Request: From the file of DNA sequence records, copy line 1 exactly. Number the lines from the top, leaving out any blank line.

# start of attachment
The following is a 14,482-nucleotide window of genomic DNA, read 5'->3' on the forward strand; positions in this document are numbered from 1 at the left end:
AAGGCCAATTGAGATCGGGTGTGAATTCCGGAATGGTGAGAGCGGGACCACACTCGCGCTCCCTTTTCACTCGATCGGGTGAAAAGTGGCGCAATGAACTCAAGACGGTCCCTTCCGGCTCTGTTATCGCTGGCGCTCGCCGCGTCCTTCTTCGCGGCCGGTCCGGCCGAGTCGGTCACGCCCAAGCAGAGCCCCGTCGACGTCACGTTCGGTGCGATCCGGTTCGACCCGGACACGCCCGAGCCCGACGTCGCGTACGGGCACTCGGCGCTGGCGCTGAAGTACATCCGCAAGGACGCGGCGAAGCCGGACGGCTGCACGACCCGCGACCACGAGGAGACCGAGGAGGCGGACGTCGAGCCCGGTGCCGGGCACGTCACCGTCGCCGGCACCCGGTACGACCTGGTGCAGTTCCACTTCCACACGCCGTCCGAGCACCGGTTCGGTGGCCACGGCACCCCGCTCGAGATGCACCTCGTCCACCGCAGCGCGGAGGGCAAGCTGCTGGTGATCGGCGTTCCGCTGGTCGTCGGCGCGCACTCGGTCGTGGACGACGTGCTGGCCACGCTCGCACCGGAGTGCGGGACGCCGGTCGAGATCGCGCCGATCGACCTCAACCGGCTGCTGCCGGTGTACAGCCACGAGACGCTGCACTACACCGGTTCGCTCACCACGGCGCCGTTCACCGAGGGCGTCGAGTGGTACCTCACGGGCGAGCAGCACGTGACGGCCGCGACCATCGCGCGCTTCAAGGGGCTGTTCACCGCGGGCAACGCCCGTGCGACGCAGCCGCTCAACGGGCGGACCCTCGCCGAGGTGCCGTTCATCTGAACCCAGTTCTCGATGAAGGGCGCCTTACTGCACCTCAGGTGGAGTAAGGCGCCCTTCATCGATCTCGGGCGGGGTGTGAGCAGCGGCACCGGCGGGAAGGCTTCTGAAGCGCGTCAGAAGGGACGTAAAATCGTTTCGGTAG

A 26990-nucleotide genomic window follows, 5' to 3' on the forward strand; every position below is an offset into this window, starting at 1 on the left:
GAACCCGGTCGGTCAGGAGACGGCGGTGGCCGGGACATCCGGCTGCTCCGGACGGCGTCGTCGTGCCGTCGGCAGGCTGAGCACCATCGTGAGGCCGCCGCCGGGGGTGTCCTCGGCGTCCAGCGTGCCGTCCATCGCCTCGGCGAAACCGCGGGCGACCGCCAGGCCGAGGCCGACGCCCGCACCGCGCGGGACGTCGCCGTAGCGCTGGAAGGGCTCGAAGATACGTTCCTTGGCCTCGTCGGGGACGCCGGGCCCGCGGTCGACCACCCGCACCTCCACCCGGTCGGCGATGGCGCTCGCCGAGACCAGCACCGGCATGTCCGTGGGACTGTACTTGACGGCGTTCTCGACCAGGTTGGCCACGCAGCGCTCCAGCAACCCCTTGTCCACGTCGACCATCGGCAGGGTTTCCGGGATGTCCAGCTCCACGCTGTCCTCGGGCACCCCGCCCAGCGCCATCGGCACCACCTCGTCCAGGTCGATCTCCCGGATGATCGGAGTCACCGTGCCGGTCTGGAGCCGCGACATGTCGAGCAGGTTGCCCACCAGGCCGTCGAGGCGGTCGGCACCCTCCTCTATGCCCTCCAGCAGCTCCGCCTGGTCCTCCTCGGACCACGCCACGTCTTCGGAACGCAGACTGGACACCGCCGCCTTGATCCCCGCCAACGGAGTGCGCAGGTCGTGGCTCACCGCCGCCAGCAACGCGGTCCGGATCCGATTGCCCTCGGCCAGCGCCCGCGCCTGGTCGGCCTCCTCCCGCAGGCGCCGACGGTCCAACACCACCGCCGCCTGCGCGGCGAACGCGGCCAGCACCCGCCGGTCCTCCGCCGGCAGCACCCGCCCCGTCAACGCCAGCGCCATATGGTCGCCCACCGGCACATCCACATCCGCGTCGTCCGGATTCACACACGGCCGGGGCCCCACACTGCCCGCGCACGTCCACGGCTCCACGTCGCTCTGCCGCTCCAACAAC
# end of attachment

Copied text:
The following is a 14,482-nucleotide window of genomic DNA, read 5'->3' on the forward strand; positions in this document are numbered from 1 at the left end: